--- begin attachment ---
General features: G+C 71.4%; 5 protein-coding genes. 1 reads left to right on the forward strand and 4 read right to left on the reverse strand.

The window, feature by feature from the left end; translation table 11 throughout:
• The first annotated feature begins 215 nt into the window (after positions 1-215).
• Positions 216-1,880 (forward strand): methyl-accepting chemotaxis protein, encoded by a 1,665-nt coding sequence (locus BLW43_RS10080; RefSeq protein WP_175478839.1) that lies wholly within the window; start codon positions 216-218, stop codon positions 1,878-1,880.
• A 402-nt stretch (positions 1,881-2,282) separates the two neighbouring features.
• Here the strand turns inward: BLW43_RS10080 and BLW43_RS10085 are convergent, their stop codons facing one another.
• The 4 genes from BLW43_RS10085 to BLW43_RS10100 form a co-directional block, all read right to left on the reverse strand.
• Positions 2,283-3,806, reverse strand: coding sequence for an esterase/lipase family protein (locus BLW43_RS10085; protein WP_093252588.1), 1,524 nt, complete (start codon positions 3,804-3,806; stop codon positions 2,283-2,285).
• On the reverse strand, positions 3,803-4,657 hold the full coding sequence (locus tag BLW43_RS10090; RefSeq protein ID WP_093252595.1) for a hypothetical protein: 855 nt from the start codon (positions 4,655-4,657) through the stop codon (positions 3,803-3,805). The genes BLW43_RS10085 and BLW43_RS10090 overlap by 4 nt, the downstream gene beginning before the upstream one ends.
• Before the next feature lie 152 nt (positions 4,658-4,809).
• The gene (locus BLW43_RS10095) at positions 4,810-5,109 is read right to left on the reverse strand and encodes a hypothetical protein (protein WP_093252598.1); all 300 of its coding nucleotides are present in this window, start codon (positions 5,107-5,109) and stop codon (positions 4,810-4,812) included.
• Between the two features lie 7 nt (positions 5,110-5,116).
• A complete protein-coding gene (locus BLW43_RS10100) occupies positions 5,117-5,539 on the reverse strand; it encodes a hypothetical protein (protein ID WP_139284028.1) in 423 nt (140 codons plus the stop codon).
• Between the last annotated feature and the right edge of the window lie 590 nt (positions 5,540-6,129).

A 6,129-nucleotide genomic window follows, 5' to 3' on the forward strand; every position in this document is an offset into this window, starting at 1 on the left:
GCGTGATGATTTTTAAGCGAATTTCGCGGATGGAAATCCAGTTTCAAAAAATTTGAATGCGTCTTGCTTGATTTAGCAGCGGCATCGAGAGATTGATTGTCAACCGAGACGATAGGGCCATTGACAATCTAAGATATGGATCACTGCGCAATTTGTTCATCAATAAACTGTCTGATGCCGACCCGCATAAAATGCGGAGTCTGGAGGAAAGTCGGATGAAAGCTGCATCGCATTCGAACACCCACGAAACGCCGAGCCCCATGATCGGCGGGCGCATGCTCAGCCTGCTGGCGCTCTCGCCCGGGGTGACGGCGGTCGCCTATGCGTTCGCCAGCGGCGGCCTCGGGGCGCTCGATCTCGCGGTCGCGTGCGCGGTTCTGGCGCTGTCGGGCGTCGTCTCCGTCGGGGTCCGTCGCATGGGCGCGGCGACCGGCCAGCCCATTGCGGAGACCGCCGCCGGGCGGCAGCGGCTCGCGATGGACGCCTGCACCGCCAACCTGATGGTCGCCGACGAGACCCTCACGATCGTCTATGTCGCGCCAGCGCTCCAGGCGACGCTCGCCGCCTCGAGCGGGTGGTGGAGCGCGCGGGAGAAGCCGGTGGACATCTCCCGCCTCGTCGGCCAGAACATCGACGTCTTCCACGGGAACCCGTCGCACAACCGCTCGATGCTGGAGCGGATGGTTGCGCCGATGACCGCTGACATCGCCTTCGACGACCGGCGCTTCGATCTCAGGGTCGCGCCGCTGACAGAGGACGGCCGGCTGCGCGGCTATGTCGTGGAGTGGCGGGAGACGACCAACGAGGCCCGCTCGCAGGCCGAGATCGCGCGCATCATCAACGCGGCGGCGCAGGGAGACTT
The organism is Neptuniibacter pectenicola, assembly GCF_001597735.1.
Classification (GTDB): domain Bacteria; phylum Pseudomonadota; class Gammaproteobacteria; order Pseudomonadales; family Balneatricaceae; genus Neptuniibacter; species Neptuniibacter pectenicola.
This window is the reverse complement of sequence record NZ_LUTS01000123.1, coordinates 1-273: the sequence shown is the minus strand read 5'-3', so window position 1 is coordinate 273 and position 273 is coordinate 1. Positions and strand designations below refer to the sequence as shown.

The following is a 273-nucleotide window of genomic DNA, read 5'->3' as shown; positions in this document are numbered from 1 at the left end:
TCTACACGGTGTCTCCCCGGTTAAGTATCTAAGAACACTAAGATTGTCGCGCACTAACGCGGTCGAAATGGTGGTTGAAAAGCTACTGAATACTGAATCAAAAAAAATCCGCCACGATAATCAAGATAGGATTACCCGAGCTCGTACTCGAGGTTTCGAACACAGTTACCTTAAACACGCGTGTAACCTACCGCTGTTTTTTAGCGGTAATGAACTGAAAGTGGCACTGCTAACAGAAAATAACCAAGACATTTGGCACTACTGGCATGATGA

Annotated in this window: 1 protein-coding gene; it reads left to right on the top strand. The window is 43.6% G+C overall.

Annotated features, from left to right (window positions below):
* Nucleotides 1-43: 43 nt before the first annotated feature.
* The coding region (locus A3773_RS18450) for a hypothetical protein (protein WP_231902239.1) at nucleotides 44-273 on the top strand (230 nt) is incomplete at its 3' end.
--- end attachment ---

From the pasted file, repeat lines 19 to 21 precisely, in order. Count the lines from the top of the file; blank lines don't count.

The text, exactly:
This window is the reverse complement of sequence record NZ_LUTS01000123.1, coordinates 1-273: the sequence shown is the minus strand read 5'-3', so window position 1 is coordinate 273 and position 273 is coordinate 1. Positions and strand designations below refer to the sequence as shown.

The following is a 273-nucleotide window of genomic DNA, read 5'->3' as shown; positions in this document are numbered from 1 at the left end:
TCTACACGGTGTCTCCCCGGTTAAGTATCTAAGAACACTAAGATTGTCGCGCACTAACGCGGTCGAAATGGTGGTTGAAAAGCTACTGAATACTGAATCAAAAAAAATCCGCCACGATAATCAAGATAGGATTACCCGAGCTCGTACTCGAGGTTTCGAACACAGTTACCTTAAACACGCGTGTAACCTACCGCTGTTTTTTAGCGGTAATGAACTGAAAGTGGCACTGCTAACAGAAAATAACCAAGACATTTGGCACTACTGGCATGATGA